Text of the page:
Much of the attention to energy issues in recent years has focused on new production in places like Pennsylvania and North Dakota, as well as on what is happening to increase production in traditional energy powerhouses like Oklahoma and Texas.
Though Alaska has long been considered a leading energy-producer, it hasn’t been regarded as a key part of the current, largely shale-driven supply revolution that is creating a new era of American energy abundance.
An agreement that Alaska officials brokered with a number of industry participants last week could go a long way to changing that perception.
Alaskans have known for nearly half a century that the North Slope possesses enormous natural gas deposits – perhaps as much as 200 trillion cubic feet. But while the energy industry has successfully produced more than 16 billion barrels of oil from Prudhoe Bay, producing the region’s natural gas and transporting it to markets has been an ongoing challenge.
Developing those gas resources may finally happen now.
The parties – including TransCanada, ExxonMobil, BP, ConocoPhillips, and the state government – are working on a plan to build an 800-mile natural gas pipeline from the North Slope fields to Alaska’s Kenai Peninsula for export to Asian markets.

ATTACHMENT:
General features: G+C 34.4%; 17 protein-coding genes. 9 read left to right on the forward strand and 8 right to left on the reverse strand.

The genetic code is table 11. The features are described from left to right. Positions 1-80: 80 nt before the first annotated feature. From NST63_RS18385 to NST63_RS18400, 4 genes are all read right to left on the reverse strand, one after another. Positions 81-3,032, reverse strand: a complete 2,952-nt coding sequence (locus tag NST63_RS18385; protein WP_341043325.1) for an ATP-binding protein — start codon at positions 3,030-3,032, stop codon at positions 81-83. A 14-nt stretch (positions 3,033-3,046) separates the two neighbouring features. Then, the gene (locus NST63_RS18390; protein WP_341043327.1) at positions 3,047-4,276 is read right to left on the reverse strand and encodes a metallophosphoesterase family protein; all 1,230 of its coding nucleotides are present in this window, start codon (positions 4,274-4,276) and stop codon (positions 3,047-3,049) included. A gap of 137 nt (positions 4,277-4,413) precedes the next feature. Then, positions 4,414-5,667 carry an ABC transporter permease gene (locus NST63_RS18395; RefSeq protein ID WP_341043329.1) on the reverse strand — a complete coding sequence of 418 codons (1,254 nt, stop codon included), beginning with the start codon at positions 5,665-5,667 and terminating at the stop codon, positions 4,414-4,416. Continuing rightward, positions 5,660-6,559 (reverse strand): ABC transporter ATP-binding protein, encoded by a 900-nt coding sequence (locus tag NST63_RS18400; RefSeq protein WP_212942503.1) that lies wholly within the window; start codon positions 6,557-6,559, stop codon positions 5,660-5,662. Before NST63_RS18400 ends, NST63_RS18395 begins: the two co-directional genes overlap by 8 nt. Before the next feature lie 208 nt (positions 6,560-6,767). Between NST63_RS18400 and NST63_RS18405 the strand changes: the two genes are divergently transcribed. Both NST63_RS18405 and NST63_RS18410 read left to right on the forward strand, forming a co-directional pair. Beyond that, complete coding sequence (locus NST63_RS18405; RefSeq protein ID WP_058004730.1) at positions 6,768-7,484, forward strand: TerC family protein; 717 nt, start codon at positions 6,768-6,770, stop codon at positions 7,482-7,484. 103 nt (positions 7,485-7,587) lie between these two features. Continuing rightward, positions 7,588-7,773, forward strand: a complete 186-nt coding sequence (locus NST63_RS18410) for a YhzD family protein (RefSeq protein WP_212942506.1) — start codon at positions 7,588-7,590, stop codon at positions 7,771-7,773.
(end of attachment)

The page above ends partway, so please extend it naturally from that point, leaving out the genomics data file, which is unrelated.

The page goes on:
Tens of billions of dollars of investment required
The state will take an equity share in the project, providing financial support and alignment among all necessary parties to ensure it moves forward. That will help because making this decades-long dream a reality for the citizens of Alaska will require tens of billions of dollars of investment, both for the pipeline and for a related gas liquefaction facility along the southern coast.
It will also require that certain fiscal terms be ironed out by state lawmakers during the upcoming legislative session. The stability and durability of those terms will be an important factor in determining whether the project moves forward.
So it’s not a done deal. But if these things come to pass, the project promises to inject a significant boost into the state’s economy.
Oil production from the mature Prudhoe Bay field has been declining in recent years, adding to economic anxiety in Alaska. A surge in natural gas production would go a long way to help keep the state’s finances on solid ground, while offering the increased economic activity and employment growth that have become a hallmark of new energy production in much of the Lower 48.